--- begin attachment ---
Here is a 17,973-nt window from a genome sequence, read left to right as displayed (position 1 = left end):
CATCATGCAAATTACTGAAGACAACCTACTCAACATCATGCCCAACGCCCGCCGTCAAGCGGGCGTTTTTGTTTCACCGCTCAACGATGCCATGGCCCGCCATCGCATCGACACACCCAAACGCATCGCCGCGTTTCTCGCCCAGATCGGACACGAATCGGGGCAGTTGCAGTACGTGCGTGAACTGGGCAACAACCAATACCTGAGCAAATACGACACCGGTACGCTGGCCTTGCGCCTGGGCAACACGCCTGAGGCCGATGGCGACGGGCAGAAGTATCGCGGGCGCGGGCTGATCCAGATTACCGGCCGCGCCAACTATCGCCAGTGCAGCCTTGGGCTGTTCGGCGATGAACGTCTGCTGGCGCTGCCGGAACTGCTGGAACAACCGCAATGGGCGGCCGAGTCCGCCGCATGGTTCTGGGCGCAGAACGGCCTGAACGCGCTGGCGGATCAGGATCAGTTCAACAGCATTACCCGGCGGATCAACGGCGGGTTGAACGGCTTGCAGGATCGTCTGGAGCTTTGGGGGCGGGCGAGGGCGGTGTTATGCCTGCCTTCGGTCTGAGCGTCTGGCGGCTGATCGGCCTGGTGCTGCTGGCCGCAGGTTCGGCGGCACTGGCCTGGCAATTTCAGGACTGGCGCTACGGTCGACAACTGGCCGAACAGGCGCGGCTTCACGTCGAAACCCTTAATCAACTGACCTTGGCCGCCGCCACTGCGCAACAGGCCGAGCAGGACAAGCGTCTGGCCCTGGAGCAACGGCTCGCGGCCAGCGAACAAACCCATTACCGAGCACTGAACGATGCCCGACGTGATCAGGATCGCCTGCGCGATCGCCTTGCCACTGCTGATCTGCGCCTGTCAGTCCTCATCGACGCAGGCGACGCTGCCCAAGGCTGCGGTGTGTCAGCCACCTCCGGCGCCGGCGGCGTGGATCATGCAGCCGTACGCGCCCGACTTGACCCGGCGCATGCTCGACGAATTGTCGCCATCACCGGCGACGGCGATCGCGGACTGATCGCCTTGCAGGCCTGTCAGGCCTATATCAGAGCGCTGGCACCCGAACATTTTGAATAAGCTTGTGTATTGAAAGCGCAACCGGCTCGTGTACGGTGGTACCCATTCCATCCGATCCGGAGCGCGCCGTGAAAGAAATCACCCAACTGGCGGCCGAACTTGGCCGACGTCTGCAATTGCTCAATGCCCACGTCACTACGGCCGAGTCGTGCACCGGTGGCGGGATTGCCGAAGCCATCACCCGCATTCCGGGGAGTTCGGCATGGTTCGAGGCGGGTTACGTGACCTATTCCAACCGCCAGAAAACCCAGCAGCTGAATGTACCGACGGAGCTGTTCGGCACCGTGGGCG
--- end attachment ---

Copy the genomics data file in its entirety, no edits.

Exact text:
Here is a 17,973-nt window from a genome sequence, read left to right as displayed (position 1 = left end):
CATCATGCAAATTACTGAAGACAACCTACTCAACATCATGCCCAACGCCCGCCGTCAAGCGGGCGTTTTTGTTTCACCGCTCAACGATGCCATGGCCCGCCATCGCATCGACACACCCAAACGCATCGCCGCGTTTCTCGCCCAGATCGGACACGAATCGGGGCAGTTGCAGTACGTGCGTGAACTGGGCAACAACCAATACCTGAGCAAATACGACACCGGTACGCTGGCCTTGCGCCTGGGCAACACGCCTGAGGCCGATGGCGACGGGCAGAAGTATCGCGGGCGCGGGCTGATCCAGATTACCGGCCGCGCCAACTATCGCCAGTGCAGCCTTGGGCTGTTCGGCGATGAACGTCTGCTGGCGCTGCCGGAACTGCTGGAACAACCGCAATGGGCGGCCGAGTCCGCCGCATGGTTCTGGGCGCAGAACGGCCTGAACGCGCTGGCGGATCAGGATCAGTTCAACAGCATTACCCGGCGGATCAACGGCGGGTTGAACGGCTTGCAGGATCGTCTGGAGCTTTGGGGGCGGGCGAGGGCGGTGTTATGCCTGCCTTCGGTCTGAGCGTCTGGCGGCTGATCGGCCTGGTGCTGCTGGCCGCAGGTTCGGCGGCACTGGCCTGGCAATTTCAGGACTGGCGCTACGGTCGACAACTGGCCGAACAGGCGCGGCTTCACGTCGAAACCCTTAATCAACTGACCTTGGCCGCCGCCACTGCGCAACAGGCCGAGCAGGACAAGCGTCTGGCCCTGGAGCAACGGCTCGCGGCCAGCGAACAAACCCATTACCGAGCACTGAACGATGCCCGACGTGATCAGGATCGCCTGCGCGATCGCCTTGCCACTGCTGATCTGCGCCTGTCAGTCCTCATCGACGCAGGCGACGCTGCCCAAGGCTGCGGTGTGTCAGCCACCTCCGGCGCCGGCGGCGTGGATCATGCAGCCGTACGCGCCCGACTTGACCCGGCGCATGCTCGACGAATTGTCGCCATCACCGGCGACGGCGATCGCGGACTGATCGCCTTGCAGGCCTGTCAGGCCTATATCAGAGCGCTGGCACCCGAACATTTTGAATAAGCTTGTGTATTGAAAGCGCAACCGGCTCGTGTACGGTGGTACCCATTCCATCCGATCCGGAGCGCGCCGTGAAAGAAATCACCCAACTGGCGGCCGAACTTGGCCGACGTCTGCAATTGCTCAATGCCCACGTCACTACGGCCGAGTCGTGCACCGGTGGCGGGATTGCCGAAGCCATCACCCGCATTCCGGGGAGTTCGGCATGGTTCGAGGCGGGTTACGTGACCTATTCCAACCGCCAGAAAACCCAGCAGCTGAATGTACCGACGGAGCTGTTCGGCACCGTGGGCG